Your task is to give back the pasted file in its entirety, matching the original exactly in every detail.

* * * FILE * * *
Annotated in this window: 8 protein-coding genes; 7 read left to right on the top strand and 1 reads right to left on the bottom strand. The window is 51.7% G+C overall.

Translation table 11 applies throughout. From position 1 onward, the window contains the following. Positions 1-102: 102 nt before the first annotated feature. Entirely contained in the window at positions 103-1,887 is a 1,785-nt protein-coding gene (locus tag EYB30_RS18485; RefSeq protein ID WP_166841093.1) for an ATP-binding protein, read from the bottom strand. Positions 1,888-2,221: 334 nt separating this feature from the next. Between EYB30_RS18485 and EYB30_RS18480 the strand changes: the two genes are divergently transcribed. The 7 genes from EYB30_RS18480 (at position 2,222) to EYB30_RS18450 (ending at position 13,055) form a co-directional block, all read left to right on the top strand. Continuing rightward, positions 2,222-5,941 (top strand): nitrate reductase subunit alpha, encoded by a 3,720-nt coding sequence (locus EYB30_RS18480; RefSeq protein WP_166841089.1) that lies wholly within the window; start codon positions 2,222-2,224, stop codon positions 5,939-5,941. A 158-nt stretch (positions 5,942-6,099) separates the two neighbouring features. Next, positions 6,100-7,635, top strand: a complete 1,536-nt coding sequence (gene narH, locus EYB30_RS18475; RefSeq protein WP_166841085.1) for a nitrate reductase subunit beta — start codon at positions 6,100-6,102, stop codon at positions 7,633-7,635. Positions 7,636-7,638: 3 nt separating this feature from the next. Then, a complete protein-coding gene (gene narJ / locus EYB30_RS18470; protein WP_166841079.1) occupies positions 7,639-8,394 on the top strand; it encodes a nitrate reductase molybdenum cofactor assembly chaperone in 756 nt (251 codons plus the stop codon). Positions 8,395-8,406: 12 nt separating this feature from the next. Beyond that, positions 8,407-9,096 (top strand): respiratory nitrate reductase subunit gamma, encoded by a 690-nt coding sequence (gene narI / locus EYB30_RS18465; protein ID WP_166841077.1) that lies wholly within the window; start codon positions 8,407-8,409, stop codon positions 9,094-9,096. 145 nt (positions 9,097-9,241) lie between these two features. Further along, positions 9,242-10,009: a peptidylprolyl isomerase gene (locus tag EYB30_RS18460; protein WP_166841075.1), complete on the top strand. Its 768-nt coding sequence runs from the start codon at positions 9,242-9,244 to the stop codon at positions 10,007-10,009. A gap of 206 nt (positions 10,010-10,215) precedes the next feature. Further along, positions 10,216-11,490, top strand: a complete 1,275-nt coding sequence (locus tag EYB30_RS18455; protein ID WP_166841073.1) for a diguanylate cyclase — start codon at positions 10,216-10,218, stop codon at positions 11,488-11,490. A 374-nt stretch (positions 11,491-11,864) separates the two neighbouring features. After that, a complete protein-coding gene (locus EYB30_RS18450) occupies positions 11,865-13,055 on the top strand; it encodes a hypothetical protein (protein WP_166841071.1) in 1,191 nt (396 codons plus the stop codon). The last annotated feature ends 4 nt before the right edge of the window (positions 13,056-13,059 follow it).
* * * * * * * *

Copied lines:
Annotated in this window: 8 protein-coding genes; 7 read left to right on the top strand and 1 reads right to left on the bottom strand. The window is 51.7% G+C overall.

Translation table 11 applies throughout. From position 1 onward, the window contains the following. Positions 1-102: 102 nt before the first annotated feature. Entirely contained in the window at positions 103-1,887 is a 1,785-nt protein-coding gene (locus tag EYB30_RS18485; RefSeq protein ID WP_166841093.1) for an ATP-binding protein, read from the bottom strand. Positions 1,888-2,221: 334 nt separating this feature from the next. Between EYB30_RS18485 and EYB30_RS18480 the strand changes: the two genes are divergently transcribed. The 7 genes from EYB30_RS18480 (at position 2,222) to EYB30_RS18450 (ending at position 13,055) form a co-directional block, all read left to right on the top strand. Continuing rightward, positions 2,222-5,941 (top strand): nitrate reductase subunit alpha, encoded by a 3,720-nt coding sequence (locus EYB30_RS18480; RefSeq protein WP_166841089.1) that lies wholly within the window; start codon positions 2,222-2,224, stop codon positions 5,939-5,941. A 158-nt stretch (positions 5,942-6,099) separates the two neighbouring features. Next, positions 6,100-7,635, top strand: a complete 1,536-nt coding sequence (gene narH, locus EYB30_RS18475; RefSeq protein WP_166841085.1) for a nitrate reductase subunit beta — start codon at positions 6,100-6,102, stop codon at positions 7,633-7,635. Positions 7,636-7,638: 3 nt separating this feature from the next. Then, a complete protein-coding gene (gene narJ / locus EYB30_RS18470; protein WP_166841079.1) occupies positions 7,639-8,394 on the top strand; it encodes a nitrate reductase molybdenum cofactor assembly chaperone in 756 nt (251 codons plus the stop codon). Positions 8,395-8,406: 12 nt separating this feature from the next. Beyond that, positions 8,407-9,096 (top strand): respiratory nitrate reductase subunit gamma, encoded by a 690-nt coding sequence (gene narI / locus EYB30_RS18465; protein ID WP_166841077.1) that lies wholly within the window; start codon positions 8,407-8,409, stop codon positions 9,094-9,096. 145 nt (positions 9,097-9,241) lie between these two features. Further along, positions 9,242-10,009: a peptidylprolyl isomerase gene (locus tag EYB30_RS18460; protein WP_166841075.1), complete on the top strand. Its 768-nt coding sequence runs from the start codon at positions 9,242-9,244 to the stop codon at positions 10,007-10,009. A gap of 206 nt (positions 10,010-10,215) precedes the next feature. Further along, positions 10,216-11,490, top strand: a complete 1,275-nt coding sequence (locus tag EYB30_RS18455; protein ID WP_166841073.1) for a diguanylate cyclase — start codon at positions 10,216-10,218, stop codon at positions 11,488-11,490. A 374-nt stretch (positions 11,491-11,864) separates the two neighbouring features. After that, a complete protein-coding gene (locus EYB30_RS18450) occupies positions 11,865-13,055 on the top strand; it encodes a hypothetical protein (protein WP_166841071.1) in 1,191 nt (396 codons plus the stop codon). The last annotated feature ends 4 nt before the right edge of the window (positions 13,056-13,059 follow it).